North East Connected

National Apprenticeship Week 2021: Daniel cooks up a career in education

A Higher Apprenticeship is opening the doors to a career in education for Daniel Coyne which all started in a football club café.

Daniel was the hospitality manager in a café, based at the Foundation of Light, Sunderland AFC’s registered charity. His dedication and commitment to training staff was spotted by the Foundation and he was offered the role of Skills Tutor, teaching hospitality and home-cooking techniques to young people and their families across the city.

Alongside the position was the opportunity to develop his teaching skills, through a Higher Learning and Skills Teacher Apprenticeship (Level 5), in partnership with the University of Sunderland. The experience he says has been “transformational”.

“I jumped at the chance when I was offered this role, and have not looked back, I’m learning so much at University and progressing in this role,” says the 31-year-old, from Penshaw.

This week we are celebrating our apprentices, partners and staff, as part of National Apprenticeship Week 2021. Apprentices are employees who spend most of their time in the workplace, supported by dedicated study time with the University. Learning while working, then applying that learning back into the workplace.

The University is currently working with more than 60 employers across the region, delivering successful higher and degree apprenticeship programmes. One of those employers is the Foundation of Light.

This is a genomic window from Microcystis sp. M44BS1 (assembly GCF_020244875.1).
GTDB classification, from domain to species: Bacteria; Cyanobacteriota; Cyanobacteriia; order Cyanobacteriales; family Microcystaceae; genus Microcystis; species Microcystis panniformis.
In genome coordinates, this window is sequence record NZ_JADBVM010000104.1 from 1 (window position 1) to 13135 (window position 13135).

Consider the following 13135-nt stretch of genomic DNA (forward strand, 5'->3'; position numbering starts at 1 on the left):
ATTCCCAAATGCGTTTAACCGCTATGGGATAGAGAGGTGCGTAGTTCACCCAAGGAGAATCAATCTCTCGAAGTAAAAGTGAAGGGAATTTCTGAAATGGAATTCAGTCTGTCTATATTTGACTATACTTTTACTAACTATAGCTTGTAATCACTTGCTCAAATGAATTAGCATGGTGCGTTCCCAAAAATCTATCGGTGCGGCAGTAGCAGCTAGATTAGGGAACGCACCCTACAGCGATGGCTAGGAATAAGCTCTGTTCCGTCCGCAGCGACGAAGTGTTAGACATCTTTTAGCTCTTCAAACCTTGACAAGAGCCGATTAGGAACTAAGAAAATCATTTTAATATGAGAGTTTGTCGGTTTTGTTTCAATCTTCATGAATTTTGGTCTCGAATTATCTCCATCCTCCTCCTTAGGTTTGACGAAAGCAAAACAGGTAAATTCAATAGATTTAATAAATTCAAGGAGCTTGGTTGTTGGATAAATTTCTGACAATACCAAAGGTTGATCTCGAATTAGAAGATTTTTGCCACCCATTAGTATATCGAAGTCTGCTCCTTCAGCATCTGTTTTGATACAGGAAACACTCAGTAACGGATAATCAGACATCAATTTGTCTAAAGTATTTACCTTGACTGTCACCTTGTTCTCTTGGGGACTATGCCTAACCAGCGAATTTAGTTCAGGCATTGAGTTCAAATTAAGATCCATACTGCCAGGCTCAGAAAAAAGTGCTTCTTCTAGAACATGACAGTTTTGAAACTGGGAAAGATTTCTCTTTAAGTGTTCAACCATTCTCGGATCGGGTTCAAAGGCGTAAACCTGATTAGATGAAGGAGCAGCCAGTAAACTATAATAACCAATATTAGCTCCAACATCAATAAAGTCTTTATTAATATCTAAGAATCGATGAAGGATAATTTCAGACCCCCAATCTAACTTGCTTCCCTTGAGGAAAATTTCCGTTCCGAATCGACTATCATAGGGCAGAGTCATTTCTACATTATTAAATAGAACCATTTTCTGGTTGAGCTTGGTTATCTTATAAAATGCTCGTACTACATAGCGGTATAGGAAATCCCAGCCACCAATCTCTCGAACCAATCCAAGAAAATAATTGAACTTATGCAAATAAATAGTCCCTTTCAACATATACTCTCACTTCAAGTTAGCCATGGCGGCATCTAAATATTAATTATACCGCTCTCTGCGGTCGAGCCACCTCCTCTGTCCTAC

Linda Hughes, Head of Skills, at the Foundation of Light, said: “Apprentices have been a huge asset to our business since 2012. The apprenticeship scheme is a great opportunity to bring people into the Foundation and shape their skills. This also ensures we have a succession plan, as our staff can continue to support our business and deliver an excellent range of programmes. It’s a great way to bring in staff who complement the existing workforce as the apprentices give our business an added strength by bringing both new knowledge and skills which contributes positively to the team.

She added: “We chose to work with the University of Sunderland as it was clear the University’s education provision had a good reputation. As a former University of Sunderland PGCE student, I knew the courses were great. Through our conversations with the programme lead, it was clear that there was flexibility surrounding the programme’s content and assessment.”

Linda explained that Daniel, alongside Rob Burns, another Degree Apprentice, have created a series of cooking programmes through Zoom sessions. Due to COVID-19 the Foundation had had to rethink the way they deliver their own programmes. But despite this, they have continued to deliver food packs to families and adults, so they are able to cook from home. These packs are fully funded, so the family does not have to pay, and they get dropped to their door.

Linda said: “Dan and Rob both have put a huge level of care and detail toward their learners and have shown a level of dedication which has been phenomenal.”